The Academic Feminist: We Heart Women’s Centers


Today we’ll be kicking off the first of a three-part series on women’s centers on college and university campuses. The first two posts will tackle the history of women’s centers and the role that they play on campuses, as well as their relationship with women’s and gender studies programs. The final post will discuss women’s centers role in providing a safe space for survivors of sexual violence, as well as their efforts to make sure that college/university campuses are Title IX compliant.

The first post in the series is by Anitra Cottledge, Amber Vlasnik, and Brenda Bethman  (photos in order left to right), who draw from their extensive experience to provide us with an historical overview of women’s centers.

The first campus-based women’s center was founded at the University of Minnesota Women’s Center in 1960. At the time of its creation, it was called the Minnesota Plan for the Continuing Education of Women, and was focused on providing opportunities to married women who were interested in returning to higher education. Many more centers were founded in the late 1960s and early 1970s at the height of social movements for women’s, African American, and LGBT civil rights; these early centers moved to institutionalize support for women on campus and hold their colleges and universities accountable for creating learning, living, and work environments in which all people could succeed. 

For the past fifty years, women’s center staff, volunteers, and supporters have worked to address complex and shifting campus and community needs in relation to women and gender issues and to address discrimination and dismantle sexist, racist, homophobic, and transphobic organizational structures. In doing so, centers have adapted and evolved their programming and areas of focus to respond to national women’s and gender equity issues: Title IX, salary equity, reproductive rights, violence against women, and issues of equity, diversity and intersectionality. In doing so, centers have demonstrated extraordinary adaptability and flexibility to meet the changing needs of college students, faculty, and staff.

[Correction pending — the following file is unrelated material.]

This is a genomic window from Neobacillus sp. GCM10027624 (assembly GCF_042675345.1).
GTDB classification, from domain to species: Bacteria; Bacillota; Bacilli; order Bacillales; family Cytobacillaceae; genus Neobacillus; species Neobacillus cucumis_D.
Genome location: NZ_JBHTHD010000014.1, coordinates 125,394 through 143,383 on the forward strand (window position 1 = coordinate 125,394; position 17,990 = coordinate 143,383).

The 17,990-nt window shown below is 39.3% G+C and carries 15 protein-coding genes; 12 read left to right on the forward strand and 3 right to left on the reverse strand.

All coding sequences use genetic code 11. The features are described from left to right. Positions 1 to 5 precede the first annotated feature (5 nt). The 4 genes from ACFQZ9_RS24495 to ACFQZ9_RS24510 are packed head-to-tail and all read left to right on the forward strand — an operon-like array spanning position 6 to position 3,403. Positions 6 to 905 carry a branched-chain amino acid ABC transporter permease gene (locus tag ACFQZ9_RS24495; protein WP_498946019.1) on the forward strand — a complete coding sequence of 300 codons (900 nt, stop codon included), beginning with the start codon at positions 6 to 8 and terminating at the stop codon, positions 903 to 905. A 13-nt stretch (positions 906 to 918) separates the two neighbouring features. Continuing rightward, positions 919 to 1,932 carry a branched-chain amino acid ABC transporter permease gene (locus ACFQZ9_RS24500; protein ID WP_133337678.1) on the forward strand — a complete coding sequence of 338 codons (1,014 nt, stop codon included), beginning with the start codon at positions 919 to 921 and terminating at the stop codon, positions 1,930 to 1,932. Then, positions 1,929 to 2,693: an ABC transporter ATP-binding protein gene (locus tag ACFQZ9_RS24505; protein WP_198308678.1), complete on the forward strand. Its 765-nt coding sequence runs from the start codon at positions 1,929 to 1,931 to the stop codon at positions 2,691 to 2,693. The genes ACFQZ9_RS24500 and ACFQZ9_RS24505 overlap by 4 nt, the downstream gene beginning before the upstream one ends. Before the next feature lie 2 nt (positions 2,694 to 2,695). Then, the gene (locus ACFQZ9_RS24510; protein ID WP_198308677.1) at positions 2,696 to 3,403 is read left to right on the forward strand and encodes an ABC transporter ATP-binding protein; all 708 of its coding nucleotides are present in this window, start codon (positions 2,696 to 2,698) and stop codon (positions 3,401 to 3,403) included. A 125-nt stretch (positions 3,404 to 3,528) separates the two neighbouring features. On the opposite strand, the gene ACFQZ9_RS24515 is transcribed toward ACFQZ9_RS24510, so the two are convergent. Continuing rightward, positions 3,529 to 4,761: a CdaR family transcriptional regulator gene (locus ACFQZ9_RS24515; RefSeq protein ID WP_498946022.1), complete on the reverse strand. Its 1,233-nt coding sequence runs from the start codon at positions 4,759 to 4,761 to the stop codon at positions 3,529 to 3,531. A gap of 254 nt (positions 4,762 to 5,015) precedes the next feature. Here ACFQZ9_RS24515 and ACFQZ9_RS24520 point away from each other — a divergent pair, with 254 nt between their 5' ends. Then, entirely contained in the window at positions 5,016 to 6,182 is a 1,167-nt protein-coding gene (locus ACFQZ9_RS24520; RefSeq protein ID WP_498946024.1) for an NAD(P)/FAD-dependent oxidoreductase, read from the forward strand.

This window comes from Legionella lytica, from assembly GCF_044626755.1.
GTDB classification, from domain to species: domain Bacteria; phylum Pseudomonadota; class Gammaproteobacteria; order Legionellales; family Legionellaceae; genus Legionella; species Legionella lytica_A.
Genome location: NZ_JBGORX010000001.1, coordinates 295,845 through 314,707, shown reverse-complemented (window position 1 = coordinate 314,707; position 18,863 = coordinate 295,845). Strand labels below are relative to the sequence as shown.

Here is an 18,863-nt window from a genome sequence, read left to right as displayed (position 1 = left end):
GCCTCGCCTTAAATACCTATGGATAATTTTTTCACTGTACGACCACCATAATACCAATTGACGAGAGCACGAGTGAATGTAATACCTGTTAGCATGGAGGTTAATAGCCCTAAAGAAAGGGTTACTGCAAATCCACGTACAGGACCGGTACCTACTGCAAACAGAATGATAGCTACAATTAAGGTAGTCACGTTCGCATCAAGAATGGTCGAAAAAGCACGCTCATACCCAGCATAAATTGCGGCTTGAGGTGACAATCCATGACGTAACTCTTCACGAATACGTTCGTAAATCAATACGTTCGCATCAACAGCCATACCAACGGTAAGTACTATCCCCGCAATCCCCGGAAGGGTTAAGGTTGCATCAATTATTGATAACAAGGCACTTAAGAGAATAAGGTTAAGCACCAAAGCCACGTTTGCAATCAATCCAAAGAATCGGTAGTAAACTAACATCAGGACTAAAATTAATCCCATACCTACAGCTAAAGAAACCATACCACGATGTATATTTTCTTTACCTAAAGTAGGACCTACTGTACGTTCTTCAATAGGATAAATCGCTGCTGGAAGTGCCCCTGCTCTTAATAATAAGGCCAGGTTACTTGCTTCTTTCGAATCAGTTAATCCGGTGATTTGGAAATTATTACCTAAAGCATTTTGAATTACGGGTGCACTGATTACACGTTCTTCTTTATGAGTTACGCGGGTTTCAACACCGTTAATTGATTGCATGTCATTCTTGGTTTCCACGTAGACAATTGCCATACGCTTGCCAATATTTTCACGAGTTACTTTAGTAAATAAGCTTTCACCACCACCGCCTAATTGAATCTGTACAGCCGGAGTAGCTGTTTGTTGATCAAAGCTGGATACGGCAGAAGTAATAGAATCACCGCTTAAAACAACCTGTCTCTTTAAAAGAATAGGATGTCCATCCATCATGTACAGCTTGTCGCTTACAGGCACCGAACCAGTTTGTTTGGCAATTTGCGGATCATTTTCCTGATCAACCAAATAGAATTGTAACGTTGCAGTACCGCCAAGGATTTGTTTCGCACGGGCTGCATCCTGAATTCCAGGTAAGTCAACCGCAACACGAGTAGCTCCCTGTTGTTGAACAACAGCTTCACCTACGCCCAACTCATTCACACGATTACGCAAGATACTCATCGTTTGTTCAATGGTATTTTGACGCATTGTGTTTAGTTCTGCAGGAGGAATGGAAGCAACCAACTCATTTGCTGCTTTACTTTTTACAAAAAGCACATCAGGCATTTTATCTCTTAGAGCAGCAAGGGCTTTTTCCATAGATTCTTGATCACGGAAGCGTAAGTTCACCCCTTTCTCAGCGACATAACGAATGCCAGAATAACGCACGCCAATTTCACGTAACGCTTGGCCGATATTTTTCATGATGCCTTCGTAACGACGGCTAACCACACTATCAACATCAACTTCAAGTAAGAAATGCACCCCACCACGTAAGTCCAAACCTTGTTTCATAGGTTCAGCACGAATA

Often, women’s center priorities and initiatives are also influenced by the region and type of institution in which the center is located. For instance, some centers (at, for example, the University of Minnesota, Harvard University, Vanderbilt University, and others) do not provide direct service to survivors of stalking, relationship violence or sexual assault. Rather, they have standalone offices that serve as the primary point-of-contact on these issues. However, on many campuses, the women’s center is also responsible for education about and service regarding sexual and relationship violence. [Editor's note: more on this in the third post in the series.]

Centers were founded on U.S. college and university campuses under a variety of circumstances. Anecdotally, we would group women’s center “origin stories” in several broad categories (under which, of course, not all centers will fit): as a result of student and grassroots campus activism; as a result of a campus climate study that exposed systematic gender inequity and raised concerns about the institution’s commitment to women students and/or employees; as a result of a high-profile incident such as a lawsuit or negative media coverage; or as a result of an allied administrator who was willing to allocate resources in order to start a program that s/he identified as necessary for the campus.

Centers tend to be as unique as the campuses they are located on — some are well-funded, well-staffed, and located in beautiful space, while others are a “one-woman shop” with a $300 annual budget and a closet-sized space. They all have one commonality, however, which is a shared mission to advance gender equity on their campuses and in their communities. As what that equity looks like evolves, particularly in regard to trans issues, more centers are adapting their programming to include questions of gender identity and expression (many centers have always done that, but it’s becoming more explicit for many), and some are changing their names to Women’s & Gender Centers, Gender Centers, or Women’s, Gender & Sexuality Centers.

Anitra Cottledge is: a higher ed professional, women’s center staff emerita, teacher, writer, and compassionate questioner who tweets infrequently.

Brenda Bethman directs the Women’s Center and Women’s & Gender Studies Program at the University of Missouri-Kansas City, spends way too much time on Facebook, and tweets once in a while.

Amber Vlasnik is the director of the Women’s Center and internships coordinator for the Women’s Studies Program at Wright State University, is passionate about working and teaching for gender and social justice, and has never tweeted (not even once).

Photo on 2014-06-26 at 12.58Gwendolyn Beetham’s undergrad campus did not have a women’s center, but she made up for it by getting a PhD in Gender & spending hours on the Gender Institute’s big green couch.

Scholarly queer feminist working to bridge the academic/online divide.

Read more about Gwendolyn

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